Many know Kimberly Williams-Paisley as the bride in the popular Steve Martin remakes of the Father of the Bride movies, the calculating Peggy Kenter on Nashville, or the wife of country megastar Brad Paisley. But in 2014, Williams-Paisley revealed a tragic secret: Her mother had been diagnosed with a rare form of dementia called primary progressive aphasia at the age of 61.
In Where the Light Gets In, Williams-Paisley tells the full story of her mother's illness, from diagnosis through the present day, drawing on her memories of her relationship with the fascinating, complicated, and successful woman who raised her so well. She describes educating herself on her mother's condition, letting go of the shame and secrecy that surrounded it, and finding unexpected humor and grace in a terrible situation. Her book also chronicles the ways in which her family's bond was strengthened by the experience, to becoming an awareness advocate, to accepting the woman her mother has become. It is a heartrending and inspiring reminder of how unbreakable our relationships with our mothers are.
©2016 Kimberly Williams-Paisley (P)2016 Blackstone Audio, Inc.
Avid listener on my daily commute!
This is a lovely, honest, moving story of a daughter's relationship with the mother she loved and "lost" (even though her mother is still alive) to Primary Progressive Aphasia (PPA), a form of dementia that first robs an individual of her language and communication skills. I have a professional interest in this topic, having treated several adults (including one well-known actor) with this disorder, but more than that, I was pulled in to Ms. Williams' story on a human level. As Leonard Cohen puts it in the song from which this book takes its title, "There's a crack, a crack in everything"; we have all suffered losses of one kind or another, and even readers who have yet to experience the loss of a loved one will find much of value in this surprisingly insightful and fast-paced memoir. It's almost a how-to book for anyone seeking to find lessons of value or silver linings in the things one cannot change. Highly recommend!
I really enjoyed Kim's reading of her story. She is such a wonderful reader and story teller. I felt as if I was sitting there with her as she recounted what she had learned about herself and her family in the slow loss of her mother to dementia. I was really moved by her stories of finding ways to break through the loss of her mother's mental capacities to reveal a heart that had not forgotten the joys of family, children, laughter and music. There is something for everyone in Kim's story, namely facing the challenge of caring for our love ones as they face the end of life. You will laugh, cry and ponder life with this book.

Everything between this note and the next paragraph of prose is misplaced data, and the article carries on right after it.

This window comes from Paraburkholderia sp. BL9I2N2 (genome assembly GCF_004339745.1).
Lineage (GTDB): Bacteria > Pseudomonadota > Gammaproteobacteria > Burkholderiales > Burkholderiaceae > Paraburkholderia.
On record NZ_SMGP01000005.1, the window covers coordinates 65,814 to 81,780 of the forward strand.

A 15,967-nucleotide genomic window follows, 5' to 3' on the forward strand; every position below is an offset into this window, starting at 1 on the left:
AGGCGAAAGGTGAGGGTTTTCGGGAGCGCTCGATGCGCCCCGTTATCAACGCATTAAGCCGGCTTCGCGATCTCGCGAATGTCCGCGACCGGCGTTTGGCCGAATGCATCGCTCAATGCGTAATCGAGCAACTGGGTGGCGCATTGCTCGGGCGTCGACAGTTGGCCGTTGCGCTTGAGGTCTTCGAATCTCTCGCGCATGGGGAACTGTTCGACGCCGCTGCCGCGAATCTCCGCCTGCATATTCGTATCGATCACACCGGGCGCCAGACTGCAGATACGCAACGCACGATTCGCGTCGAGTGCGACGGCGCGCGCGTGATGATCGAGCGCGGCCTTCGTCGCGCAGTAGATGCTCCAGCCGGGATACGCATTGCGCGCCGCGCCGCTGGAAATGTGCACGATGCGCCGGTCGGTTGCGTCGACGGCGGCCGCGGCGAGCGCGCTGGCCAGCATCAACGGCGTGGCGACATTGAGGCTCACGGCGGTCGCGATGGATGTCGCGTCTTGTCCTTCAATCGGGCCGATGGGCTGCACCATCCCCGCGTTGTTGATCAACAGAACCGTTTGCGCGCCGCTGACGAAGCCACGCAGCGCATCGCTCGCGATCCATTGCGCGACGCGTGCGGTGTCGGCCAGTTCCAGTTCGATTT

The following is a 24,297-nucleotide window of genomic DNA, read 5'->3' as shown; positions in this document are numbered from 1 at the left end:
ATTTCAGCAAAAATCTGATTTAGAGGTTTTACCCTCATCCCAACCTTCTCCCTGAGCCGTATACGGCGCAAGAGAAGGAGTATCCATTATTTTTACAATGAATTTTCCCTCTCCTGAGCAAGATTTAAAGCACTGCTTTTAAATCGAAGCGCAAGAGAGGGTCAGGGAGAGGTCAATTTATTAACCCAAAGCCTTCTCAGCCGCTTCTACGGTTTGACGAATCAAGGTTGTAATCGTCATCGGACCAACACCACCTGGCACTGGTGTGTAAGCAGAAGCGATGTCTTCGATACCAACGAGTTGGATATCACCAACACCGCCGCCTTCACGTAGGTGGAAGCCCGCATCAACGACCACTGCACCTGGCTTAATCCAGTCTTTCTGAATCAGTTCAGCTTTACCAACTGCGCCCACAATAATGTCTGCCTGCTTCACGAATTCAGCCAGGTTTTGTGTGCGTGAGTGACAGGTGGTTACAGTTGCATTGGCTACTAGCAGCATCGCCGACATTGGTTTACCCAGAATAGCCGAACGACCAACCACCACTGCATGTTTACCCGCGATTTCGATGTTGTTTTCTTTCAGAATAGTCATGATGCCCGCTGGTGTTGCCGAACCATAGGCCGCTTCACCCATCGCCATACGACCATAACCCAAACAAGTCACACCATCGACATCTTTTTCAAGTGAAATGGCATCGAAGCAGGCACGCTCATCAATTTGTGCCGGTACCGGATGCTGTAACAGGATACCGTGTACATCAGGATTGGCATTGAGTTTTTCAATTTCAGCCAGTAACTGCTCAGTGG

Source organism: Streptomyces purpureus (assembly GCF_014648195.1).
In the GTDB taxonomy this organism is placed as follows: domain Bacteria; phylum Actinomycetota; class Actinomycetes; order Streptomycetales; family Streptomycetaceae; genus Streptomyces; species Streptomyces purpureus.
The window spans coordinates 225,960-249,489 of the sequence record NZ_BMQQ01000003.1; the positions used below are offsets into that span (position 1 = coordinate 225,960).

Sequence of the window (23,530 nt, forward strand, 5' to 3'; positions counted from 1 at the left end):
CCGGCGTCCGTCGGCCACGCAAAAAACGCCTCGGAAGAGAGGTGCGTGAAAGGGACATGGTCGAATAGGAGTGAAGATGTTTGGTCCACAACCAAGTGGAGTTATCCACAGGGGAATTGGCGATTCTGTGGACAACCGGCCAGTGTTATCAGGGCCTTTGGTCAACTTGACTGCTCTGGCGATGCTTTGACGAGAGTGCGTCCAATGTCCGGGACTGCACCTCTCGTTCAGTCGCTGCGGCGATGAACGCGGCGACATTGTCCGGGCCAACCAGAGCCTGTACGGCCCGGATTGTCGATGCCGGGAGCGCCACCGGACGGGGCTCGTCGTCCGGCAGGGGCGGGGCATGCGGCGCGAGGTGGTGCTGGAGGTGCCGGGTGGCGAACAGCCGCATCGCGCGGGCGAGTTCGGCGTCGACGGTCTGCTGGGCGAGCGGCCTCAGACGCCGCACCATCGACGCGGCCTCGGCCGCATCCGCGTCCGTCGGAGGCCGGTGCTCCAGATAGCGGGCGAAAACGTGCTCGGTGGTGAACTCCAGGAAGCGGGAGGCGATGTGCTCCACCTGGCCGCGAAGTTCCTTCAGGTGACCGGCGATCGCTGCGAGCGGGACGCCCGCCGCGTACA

My Mother died in 2013 after a long battle with early onset Alzheimer's. My Dad died the previous year after a GBM brain tumor diagnosis and a 4 month battle. Prior to his death, Dad was Mom's caregiver and so many details about Kim's parents paralleled my parents. After my Dad's death, my sister and I became our Mother's caregivers. Fortunately we had the resources to allow Mom to remain in her home for the year she lived after Dad's death. I spent a great deal of the year "uptight". I wish I had books like this one at the time to slow me down and savor the time with Mom. My Mom was wonderful! She kept her sense of humor, was easygoing, and a joy! Where the Light Gets In reminded me so much of my Mom. The book was for me a reminder of the fact my Mom, Judy was still Judy. I think this book is a valuable tool to teach anyone who finds themselves in the caregiver role to honor the person, their memories (those are still there), and especially their dignity.
Kim was very honest and forth coming in her struggle to make sense of what was happening to her and her family. I loved it. I have learned to not take each day for granted and to communicate fully on what needs to happen at the end of this life. Thank you Kim!!
This was a wonderful book to listen to as I'm dealing with a similar life situation. Kim expressed herself beautifully--there are so many of us out here trying to figure out how to deal with elderly parents with dignity and grace. Sounds like she's doing a good job of it--right down to denying parents the right to drive, lest they kill someone, etc. It's wonderful to have siblings to help share the problem. Thanks for writing this Kim!!
Tragic. Inspiring. Educational.
Kimberly of course. Her delivery was beautiful, entertaining, and full of life!
I belly laughed, and cried so deeply that I almost has to pull my car over until I could dry my eyes. What a beautiful, but tragic, family story. My hear goes out to all the caregivers, and I feel a deep sadness for Kim's mom.
This is an awesome audiobook that I highly recommend!
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